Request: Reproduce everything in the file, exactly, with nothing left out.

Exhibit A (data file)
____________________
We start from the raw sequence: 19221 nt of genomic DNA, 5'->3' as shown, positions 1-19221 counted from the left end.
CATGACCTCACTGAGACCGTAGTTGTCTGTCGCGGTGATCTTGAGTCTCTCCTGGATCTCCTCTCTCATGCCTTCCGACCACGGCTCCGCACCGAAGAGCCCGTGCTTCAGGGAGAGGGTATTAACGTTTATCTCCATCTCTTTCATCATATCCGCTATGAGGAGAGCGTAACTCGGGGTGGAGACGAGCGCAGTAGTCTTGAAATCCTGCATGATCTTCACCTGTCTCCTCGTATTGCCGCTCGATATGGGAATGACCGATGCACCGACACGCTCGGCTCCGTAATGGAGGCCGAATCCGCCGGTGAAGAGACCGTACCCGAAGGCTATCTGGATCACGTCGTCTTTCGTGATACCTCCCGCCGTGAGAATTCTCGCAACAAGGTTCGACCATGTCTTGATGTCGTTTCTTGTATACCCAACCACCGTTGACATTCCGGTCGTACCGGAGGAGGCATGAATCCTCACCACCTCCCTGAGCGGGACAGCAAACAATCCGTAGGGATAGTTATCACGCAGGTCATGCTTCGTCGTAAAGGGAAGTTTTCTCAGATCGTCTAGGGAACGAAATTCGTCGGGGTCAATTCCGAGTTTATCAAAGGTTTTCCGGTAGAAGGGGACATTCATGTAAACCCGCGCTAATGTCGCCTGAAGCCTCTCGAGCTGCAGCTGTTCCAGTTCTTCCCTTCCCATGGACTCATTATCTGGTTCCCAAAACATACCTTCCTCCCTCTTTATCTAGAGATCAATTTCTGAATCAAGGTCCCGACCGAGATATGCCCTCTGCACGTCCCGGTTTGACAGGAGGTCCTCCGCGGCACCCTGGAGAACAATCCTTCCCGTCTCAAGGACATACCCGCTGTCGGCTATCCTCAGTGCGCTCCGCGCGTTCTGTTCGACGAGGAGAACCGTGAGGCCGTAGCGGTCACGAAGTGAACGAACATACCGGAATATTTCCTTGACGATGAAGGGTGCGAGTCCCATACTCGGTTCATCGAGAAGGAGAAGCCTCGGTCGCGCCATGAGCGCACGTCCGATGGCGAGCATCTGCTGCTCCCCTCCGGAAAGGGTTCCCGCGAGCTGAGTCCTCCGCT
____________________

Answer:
We start from the raw sequence: 19221 nt of genomic DNA, 5'->3' as shown, positions 1-19221 counted from the left end.
CATGACCTCACTGAGACCGTAGTTGTCTGTCGCGGTGATCTTGAGTCTCTCCTGGATCTCCTCTCTCATGCCTTCCGACCACGGCTCCGCACCGAAGAGCCCGTGCTTCAGGGAGAGGGTATTAACGTTTATCTCCATCTCTTTCATCATATCCGCTATGAGGAGAGCGTAACTCGGGGTGGAGACGAGCGCAGTAGTCTTGAAATCCTGCATGATCTTCACCTGTCTCCTCGTATTGCCGCTCGATATGGGAATGACCGATGCACCGACACGCTCGGCTCCGTAATGGAGGCCGAATCCGCCGGTGAAGAGACCGTACCCGAAGGCTATCTGGATCACGTCGTCTTTCGTGATACCTCCCGCCGTGAGAATTCTCGCAACAAGGTTCGACCATGTCTTGATGTCGTTTCTTGTATACCCAACCACCGTTGACATTCCGGTCGTACCGGAGGAGGCATGAATCCTCACCACCTCCCTGAGCGGGACAGCAAACAATCCGTAGGGATAGTTATCACGCAGGTCATGCTTCGTCGTAAAGGGAAGTTTTCTCAGATCGTCTAGGGAACGAAATTCGTCGGGGTCAATTCCGAGTTTATCAAAGGTTTTCCGGTAGAAGGGGACATTCATGTAAACCCGCGCTAATGTCGCCTGAAGCCTCTCGAGCTGCAGCTGTTCCAGTTCTTCCCTTCCCATGGACTCATTATCTGGTTCCCAAAACATACCTTCCTCCCTCTTTATCTAGAGATCAATTTCTGAATCAAGGTCCCGACCGAGATATGCCCTCTGCACGTCCCGGTTTGACAGGAGGTCCTCCGCGGCACCCTGGAGAACAATCCTTCCCGTCTCAAGGACATACCCGCTGTCGGCTATCCTCAGTGCGCTCCGCGCGTTCTGTTCGACGAGGAGAACCGTGAGGCCGTAGCGGTCACGAAGTGAACGAACATACCGGAATATTTCCTTGACGATGAAGGGTGCGAGTCCCATACTCGGTTCATCGAGAAGGAGAAGCCTCGGTCGCGCCATGAGCGCACGTCCGATGGCGAGCATCTGCTGCTCCCCTCCGGAAAGGGTTCCCGCGAGCTGAGTCCTCCGCT